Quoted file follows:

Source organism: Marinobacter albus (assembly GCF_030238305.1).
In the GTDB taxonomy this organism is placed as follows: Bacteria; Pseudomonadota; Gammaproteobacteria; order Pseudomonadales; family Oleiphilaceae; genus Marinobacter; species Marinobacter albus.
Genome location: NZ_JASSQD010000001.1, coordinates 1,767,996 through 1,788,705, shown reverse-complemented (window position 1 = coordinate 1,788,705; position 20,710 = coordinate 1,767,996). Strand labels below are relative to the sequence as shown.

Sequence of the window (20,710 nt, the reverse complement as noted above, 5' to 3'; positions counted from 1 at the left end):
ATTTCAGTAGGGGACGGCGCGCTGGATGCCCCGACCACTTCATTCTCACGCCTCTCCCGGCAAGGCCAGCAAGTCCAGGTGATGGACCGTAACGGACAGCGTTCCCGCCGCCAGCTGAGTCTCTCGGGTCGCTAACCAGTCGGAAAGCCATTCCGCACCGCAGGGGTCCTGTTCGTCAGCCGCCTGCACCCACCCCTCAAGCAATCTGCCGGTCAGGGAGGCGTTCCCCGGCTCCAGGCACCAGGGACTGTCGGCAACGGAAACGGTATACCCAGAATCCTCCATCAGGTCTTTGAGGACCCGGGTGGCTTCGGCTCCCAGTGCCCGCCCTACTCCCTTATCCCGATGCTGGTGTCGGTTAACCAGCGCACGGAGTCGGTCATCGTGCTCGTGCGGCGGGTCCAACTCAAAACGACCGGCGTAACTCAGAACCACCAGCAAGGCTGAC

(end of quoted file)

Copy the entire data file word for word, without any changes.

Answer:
Source organism: Marinobacter albus (assembly GCF_030238305.1).
In the GTDB taxonomy this organism is placed as follows: Bacteria; Pseudomonadota; Gammaproteobacteria; order Pseudomonadales; family Oleiphilaceae; genus Marinobacter; species Marinobacter albus.
Genome location: NZ_JASSQD010000001.1, coordinates 1,767,996 through 1,788,705, shown reverse-complemented (window position 1 = coordinate 1,788,705; position 20,710 = coordinate 1,767,996). Strand labels below are relative to the sequence as shown.

Sequence of the window (20,710 nt, the reverse complement as noted above, 5' to 3'; positions counted from 1 at the left end):
ATTTCAGTAGGGGACGGCGCGCTGGATGCCCCGACCACTTCATTCTCACGCCTCTCCCGGCAAGGCCAGCAAGTCCAGGTGATGGACCGTAACGGACAGCGTTCCCGCCGCCAGCTGAGTCTCTCGGGTCGCTAACCAGTCGGAAAGCCATTCCGCACCGCAGGGGTCCTGTTCGTCAGCCGCCTGCACCCACCCCTCAAGCAATCTGCCGGTCAGGGAGGCGTTCCCCGGCTCCAGGCACCAGGGACTGTCGGCAACGGAAACGGTATACCCAGAATCCTCCATCAGGTCTTTGAGGACCCGGGTGGCTTCGGCTCCCAGTGCCCGCCCTACTCCCTTATCCCGATGCTGGTGTCGGTTAACCAGCGCACGGAGTCGGTCATCGTGCTCGTGCGGCGGGTCCAACTCAAAACGACCGGCGTAACTCAGAACCACCAGCAAGGCTGAC